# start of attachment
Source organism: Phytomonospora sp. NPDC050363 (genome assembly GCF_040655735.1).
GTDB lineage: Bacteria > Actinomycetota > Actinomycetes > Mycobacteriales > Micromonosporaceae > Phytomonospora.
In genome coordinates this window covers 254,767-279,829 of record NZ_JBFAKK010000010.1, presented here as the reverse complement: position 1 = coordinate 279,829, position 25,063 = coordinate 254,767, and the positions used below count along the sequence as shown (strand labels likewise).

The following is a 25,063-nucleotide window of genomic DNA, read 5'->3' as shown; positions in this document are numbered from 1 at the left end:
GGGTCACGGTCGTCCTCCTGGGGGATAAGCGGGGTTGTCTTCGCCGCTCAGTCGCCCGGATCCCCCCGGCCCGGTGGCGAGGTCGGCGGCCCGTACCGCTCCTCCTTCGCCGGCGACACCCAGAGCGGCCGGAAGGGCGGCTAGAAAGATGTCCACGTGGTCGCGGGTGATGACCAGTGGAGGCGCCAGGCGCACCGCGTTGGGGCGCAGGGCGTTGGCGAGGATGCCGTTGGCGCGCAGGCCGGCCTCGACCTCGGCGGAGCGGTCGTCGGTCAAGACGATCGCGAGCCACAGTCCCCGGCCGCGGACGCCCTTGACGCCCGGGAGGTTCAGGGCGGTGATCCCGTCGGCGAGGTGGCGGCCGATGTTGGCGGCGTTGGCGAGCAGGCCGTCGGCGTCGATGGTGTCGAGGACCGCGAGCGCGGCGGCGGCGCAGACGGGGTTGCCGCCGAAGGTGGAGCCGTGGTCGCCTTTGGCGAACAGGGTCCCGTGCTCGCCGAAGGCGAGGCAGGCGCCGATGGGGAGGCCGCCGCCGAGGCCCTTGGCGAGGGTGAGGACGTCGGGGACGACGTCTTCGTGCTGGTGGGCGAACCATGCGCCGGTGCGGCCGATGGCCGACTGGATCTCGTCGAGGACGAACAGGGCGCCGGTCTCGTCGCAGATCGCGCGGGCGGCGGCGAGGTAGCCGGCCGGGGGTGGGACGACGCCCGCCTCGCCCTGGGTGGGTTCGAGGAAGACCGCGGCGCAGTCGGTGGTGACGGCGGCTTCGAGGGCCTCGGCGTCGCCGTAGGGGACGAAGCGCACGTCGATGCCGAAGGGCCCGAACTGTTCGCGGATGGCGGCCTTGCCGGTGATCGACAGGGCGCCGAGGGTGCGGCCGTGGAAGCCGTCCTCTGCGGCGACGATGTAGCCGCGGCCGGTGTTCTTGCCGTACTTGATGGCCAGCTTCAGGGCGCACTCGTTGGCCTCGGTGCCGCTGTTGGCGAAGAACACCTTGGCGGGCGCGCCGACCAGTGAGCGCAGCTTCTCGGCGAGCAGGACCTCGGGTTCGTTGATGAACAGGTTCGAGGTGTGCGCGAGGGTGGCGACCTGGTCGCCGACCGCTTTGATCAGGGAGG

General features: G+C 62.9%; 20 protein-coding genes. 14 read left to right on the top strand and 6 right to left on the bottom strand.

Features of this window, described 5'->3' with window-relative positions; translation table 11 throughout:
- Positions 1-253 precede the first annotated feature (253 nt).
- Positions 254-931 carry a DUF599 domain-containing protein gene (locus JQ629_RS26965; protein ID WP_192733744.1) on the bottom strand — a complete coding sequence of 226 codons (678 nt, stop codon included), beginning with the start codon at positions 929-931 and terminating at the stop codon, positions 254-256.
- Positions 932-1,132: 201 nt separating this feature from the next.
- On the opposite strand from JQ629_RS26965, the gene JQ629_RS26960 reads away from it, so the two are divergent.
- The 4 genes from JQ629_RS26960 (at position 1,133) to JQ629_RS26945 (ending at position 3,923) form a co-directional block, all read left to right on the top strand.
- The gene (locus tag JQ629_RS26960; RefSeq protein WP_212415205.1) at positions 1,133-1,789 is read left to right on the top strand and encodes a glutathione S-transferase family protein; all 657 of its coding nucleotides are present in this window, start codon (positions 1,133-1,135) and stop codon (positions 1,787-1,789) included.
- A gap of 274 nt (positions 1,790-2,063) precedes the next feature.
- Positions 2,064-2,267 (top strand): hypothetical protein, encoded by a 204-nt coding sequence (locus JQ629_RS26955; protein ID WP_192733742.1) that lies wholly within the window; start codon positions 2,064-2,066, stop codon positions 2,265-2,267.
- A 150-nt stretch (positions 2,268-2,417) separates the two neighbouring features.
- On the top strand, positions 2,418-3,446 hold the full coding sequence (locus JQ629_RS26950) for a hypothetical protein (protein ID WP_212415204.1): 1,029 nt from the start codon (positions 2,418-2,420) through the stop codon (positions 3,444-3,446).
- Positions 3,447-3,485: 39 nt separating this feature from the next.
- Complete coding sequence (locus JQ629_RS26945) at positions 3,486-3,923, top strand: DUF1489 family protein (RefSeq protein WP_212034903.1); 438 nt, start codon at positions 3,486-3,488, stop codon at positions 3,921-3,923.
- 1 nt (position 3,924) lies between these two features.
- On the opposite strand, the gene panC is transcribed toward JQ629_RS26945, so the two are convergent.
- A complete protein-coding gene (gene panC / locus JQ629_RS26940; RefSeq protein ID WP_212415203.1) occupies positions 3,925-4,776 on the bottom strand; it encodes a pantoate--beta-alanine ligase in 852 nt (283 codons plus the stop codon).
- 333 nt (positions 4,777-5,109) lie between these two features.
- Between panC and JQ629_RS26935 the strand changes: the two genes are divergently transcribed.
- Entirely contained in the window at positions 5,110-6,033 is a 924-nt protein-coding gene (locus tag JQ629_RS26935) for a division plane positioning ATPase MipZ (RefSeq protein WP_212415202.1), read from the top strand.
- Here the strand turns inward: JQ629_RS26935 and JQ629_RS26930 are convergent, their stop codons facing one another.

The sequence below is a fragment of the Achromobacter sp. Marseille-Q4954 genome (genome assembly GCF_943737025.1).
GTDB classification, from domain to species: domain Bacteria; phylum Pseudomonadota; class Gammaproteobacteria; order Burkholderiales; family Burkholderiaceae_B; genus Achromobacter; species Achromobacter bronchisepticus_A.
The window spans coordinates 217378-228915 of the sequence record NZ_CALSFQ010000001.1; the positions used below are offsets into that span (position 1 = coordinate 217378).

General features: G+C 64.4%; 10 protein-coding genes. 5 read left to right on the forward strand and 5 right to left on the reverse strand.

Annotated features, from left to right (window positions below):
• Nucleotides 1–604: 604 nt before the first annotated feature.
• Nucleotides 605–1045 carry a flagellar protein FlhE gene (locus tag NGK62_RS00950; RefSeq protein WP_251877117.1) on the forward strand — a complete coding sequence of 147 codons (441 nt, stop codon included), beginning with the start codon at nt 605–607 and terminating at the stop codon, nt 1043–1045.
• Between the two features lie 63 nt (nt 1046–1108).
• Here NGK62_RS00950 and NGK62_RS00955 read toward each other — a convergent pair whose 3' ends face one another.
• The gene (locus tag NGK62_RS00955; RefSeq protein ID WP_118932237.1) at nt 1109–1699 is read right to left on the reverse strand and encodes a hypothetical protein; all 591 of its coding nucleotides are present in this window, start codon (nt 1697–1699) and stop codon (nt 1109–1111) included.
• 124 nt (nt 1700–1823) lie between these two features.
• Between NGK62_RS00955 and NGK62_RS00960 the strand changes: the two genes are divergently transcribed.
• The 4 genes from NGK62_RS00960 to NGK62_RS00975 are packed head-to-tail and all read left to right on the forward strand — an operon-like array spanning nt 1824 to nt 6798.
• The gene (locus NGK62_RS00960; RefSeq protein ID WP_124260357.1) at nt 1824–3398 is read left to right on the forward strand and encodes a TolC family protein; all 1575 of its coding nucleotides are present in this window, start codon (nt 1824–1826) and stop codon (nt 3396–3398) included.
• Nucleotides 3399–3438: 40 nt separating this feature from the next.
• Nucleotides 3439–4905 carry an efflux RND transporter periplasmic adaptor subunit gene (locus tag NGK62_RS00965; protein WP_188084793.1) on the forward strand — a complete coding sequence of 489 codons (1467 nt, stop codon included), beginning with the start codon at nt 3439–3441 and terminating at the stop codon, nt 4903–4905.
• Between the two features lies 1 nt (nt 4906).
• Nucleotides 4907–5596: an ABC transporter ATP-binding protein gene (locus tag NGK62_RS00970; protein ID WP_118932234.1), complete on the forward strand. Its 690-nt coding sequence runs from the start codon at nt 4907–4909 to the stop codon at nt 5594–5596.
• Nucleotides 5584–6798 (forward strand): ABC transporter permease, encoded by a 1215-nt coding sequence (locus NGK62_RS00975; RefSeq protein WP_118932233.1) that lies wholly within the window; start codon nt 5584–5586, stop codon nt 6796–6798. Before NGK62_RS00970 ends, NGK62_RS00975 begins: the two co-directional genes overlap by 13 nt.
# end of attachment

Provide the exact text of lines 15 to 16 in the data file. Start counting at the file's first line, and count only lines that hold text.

- Positions 2,064-2,267 (top strand): hypothetical protein, encoded by a 204-nt coding sequence (locus JQ629_RS26955; protein ID WP_192733742.1) that lies wholly within the window; start codon positions 2,064-2,066, stop codon positions 2,265-2,267.
- A 150-nt stretch (positions 2,268-2,417) separates the two neighbouring features.